Saddle Creek | Broken Spindles | Reviews



Author: TImothy Golden
08/23/2005 | | | Album Review
Without a doubt, reviews are going to be mixed on this album. Some, most likely being Saddle Creek diehards, will say that this is another unique and fulfilling entry into the land of indie/electronic experimentation, complete with a concept that's intriguing, and content that's thought-provoking. The rest, being everyone else, are probably going to dislike this, claiming that it's too simplistic and dull to have any lasting effect on anyone, let alone be listenable.

Fortunately for Joel Petersen (The Faint, Beep Beep), the brains behind Broken Spindles, both of the above parties have their valid points and not just the latter. Inside/Absent is a valiant effort; it's not afraid to be expressive, despite how bleak its subject matter really is. Petersen has a lot to say about life in general, and he definitely has a unique way of going about it. His lyrics aren't typically Saddle Creek -- they're not verbose or pretentious. They're kind of like the lyrics you'd write if you were in high school and just getting into some dark and depressing, yet self-involved artists, like Nine Inch Nails. Not to say Petersen is as daunting as Reznor, but he does have a lot of similarities to the former industrial kingpin. He almost never smiles, never looks on the bright side of life (maybe he should go watch Monty Python?), and never thinks of the glass as half full.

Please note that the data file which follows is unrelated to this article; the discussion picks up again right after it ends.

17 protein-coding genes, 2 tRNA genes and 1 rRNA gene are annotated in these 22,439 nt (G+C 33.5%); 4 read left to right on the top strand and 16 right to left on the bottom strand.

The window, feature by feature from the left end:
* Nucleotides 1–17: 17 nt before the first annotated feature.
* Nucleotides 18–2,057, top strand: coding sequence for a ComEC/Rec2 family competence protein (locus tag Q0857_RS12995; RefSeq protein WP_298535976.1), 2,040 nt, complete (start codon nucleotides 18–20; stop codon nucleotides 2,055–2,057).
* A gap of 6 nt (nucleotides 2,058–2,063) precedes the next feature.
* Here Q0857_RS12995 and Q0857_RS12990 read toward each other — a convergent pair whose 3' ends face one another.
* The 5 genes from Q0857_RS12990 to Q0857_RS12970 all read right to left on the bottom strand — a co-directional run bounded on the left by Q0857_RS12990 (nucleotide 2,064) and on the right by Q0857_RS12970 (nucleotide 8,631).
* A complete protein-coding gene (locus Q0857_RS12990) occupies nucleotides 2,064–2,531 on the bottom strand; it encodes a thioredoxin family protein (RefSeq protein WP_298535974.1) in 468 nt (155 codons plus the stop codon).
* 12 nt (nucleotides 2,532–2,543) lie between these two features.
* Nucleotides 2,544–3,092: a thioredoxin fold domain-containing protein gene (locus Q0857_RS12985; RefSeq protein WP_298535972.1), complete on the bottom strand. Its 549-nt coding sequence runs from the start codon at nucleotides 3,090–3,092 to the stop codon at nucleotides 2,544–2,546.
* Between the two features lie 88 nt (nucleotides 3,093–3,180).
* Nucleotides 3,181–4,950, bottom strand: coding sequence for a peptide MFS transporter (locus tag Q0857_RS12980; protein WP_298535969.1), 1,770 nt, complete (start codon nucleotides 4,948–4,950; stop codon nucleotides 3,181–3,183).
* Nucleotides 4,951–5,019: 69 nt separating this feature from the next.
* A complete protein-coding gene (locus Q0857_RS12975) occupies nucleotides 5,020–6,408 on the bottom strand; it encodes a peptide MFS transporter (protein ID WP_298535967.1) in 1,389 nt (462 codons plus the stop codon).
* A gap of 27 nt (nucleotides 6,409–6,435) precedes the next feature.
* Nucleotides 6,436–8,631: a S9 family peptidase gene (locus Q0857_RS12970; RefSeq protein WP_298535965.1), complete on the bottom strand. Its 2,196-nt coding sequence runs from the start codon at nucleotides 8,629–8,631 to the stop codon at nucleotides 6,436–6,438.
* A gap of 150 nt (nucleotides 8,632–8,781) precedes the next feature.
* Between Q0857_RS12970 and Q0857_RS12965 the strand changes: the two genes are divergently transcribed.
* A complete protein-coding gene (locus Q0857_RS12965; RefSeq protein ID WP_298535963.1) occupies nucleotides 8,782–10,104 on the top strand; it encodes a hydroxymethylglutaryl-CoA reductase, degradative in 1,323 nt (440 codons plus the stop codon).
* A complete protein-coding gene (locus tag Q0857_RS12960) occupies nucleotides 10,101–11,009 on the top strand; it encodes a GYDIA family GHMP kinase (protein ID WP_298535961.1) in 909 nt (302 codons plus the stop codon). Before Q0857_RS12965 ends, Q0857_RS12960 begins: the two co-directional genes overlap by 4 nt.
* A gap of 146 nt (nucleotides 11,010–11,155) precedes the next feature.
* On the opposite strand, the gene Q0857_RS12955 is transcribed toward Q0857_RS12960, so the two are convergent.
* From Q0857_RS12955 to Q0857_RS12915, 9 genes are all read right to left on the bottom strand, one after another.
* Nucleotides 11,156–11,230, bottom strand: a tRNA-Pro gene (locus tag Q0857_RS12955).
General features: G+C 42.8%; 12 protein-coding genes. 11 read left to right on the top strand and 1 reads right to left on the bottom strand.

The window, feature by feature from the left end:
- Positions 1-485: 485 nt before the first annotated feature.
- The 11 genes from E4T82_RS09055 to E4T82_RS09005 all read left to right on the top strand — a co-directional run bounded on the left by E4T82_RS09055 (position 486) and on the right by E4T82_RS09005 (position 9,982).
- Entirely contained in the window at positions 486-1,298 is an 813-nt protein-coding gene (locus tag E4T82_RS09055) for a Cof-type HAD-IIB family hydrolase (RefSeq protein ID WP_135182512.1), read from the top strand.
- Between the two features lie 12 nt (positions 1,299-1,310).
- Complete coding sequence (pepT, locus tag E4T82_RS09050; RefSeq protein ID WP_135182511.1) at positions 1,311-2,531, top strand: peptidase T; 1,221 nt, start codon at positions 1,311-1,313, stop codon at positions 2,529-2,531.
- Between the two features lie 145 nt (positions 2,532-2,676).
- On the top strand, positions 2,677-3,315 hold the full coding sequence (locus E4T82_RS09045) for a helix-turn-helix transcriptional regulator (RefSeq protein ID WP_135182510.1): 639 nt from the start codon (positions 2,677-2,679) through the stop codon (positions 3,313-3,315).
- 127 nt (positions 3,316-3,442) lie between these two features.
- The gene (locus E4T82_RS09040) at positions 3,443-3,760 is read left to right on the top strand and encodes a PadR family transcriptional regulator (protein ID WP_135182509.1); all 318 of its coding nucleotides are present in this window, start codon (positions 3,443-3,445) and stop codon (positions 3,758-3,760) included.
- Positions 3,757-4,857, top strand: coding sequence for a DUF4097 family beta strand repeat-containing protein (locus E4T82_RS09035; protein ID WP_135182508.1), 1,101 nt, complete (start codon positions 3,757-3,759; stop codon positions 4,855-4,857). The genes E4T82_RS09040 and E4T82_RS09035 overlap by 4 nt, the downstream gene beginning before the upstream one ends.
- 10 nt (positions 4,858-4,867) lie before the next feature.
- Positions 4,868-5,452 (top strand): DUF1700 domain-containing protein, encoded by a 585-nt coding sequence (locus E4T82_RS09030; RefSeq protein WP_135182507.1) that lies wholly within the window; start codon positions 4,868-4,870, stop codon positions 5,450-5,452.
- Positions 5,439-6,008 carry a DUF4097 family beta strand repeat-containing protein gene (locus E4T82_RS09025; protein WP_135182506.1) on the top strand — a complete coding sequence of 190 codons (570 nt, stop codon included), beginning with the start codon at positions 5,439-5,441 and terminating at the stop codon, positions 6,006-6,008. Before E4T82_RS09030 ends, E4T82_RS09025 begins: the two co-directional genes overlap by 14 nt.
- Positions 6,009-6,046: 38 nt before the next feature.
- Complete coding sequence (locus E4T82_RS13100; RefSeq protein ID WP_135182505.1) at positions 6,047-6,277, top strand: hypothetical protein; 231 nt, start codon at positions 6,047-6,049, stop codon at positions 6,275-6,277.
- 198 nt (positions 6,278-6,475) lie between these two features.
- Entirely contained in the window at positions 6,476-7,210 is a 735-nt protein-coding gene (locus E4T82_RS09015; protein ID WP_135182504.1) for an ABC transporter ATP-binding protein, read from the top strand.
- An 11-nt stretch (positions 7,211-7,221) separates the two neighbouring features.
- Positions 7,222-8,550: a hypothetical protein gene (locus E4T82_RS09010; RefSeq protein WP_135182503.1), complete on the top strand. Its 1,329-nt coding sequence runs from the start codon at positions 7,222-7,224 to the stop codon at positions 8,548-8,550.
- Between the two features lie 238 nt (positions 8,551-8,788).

That kind of attitude is what kills Inside/Absent. It's too dark and dismissive to really be anything. The music is competent, not really containing too many different sounds and ideas but just enough to make it interesting, but the vocals are too monotone-y and, although they seem to go with the moods presented here, don't really do anything to add to the songs. This is the type of album that work better as an instrumental one (much like Petersen's first album under the monicker). Only one instance disputes that here, and that's "Anniversary", the second to last track on this very, very short album. The rest of the time, the bland vocals ruin whatever instrumentation is playing behind them.

While this isn't as interesting as Petersen's earlier efforts under the same name, it's not a total bust like most are going to claim it is. Sure, it's bland, it has a moment where it totally rips off that annoying song "Da Da Da" (from the Volkswagen commercials, remember?) in the last song, and Petersen's vocals royally suck. However, there's more than enough interesting, simplistic electronica to satisfy anyone who likes either of Petersen's other bands. He's not the most interesting or effective musician dallying in the genre, but he's definitely not the worst.


LP / CD / MP3